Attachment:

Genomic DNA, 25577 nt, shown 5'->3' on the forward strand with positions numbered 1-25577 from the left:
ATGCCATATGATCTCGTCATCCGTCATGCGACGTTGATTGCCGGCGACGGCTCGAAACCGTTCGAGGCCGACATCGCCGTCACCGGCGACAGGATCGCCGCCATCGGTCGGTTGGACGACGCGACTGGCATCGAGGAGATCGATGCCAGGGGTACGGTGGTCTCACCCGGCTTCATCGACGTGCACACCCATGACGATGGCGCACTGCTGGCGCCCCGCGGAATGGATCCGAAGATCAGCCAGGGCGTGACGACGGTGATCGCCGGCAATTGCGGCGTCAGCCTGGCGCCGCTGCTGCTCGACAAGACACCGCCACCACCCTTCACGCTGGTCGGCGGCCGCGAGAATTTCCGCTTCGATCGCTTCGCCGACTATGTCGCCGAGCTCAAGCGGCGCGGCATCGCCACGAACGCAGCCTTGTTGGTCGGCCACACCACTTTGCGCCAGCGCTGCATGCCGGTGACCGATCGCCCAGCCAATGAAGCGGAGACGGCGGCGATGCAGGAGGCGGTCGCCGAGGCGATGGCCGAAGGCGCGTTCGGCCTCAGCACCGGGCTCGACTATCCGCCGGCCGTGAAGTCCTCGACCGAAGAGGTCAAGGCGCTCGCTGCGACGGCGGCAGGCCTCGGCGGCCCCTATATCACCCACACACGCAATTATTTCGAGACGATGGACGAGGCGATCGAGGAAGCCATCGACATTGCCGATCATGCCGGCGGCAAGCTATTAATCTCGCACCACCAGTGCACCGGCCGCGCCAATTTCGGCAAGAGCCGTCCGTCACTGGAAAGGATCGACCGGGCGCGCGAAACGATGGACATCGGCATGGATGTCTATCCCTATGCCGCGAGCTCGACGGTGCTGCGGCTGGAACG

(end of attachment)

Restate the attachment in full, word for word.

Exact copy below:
Genomic DNA, 25577 nt, shown 5'->3' on the forward strand with positions numbered 1-25577 from the left:
ATGCCATATGATCTCGTCATCCGTCATGCGACGTTGATTGCCGGCGACGGCTCGAAACCGTTCGAGGCCGACATCGCCGTCACCGGCGACAGGATCGCCGCCATCGGTCGGTTGGACGACGCGACTGGCATCGAGGAGATCGATGCCAGGGGTACGGTGGTCTCACCCGGCTTCATCGACGTGCACACCCATGACGATGGCGCACTGCTGGCGCCCCGCGGAATGGATCCGAAGATCAGCCAGGGCGTGACGACGGTGATCGCCGGCAATTGCGGCGTCAGCCTGGCGCCGCTGCTGCTCGACAAGACACCGCCACCACCCTTCACGCTGGTCGGCGGCCGCGAGAATTTCCGCTTCGATCGCTTCGCCGACTATGTCGCCGAGCTCAAGCGGCGCGGCATCGCCACGAACGCAGCCTTGTTGGTCGGCCACACCACTTTGCGCCAGCGCTGCATGCCGGTGACCGATCGCCCAGCCAATGAAGCGGAGACGGCGGCGATGCAGGAGGCGGTCGCCGAGGCGATGGCCGAAGGCGCGTTCGGCCTCAGCACCGGGCTCGACTATCCGCCGGCCGTGAAGTCCTCGACCGAAGAGGTCAAGGCGCTCGCTGCGACGGCGGCAGGCCTCGGCGGCCCCTATATCACCCACACACGCAATTATTTCGAGACGATGGACGAGGCGATCGAGGAAGCCATCGACATTGCCGATCATGCCGGCGGCAAGCTATTAATCTCGCACCACCAGTGCACCGGCCGCGCCAATTTCGGCAAGAGCCGTCCGTCACTGGAAAGGATCGACCGGGCGCGCGAAACGATGGACATCGGCATGGATGTCTATCCCTATGCCGCGAGCTCGACGGTGCTGCGGCTGGAACG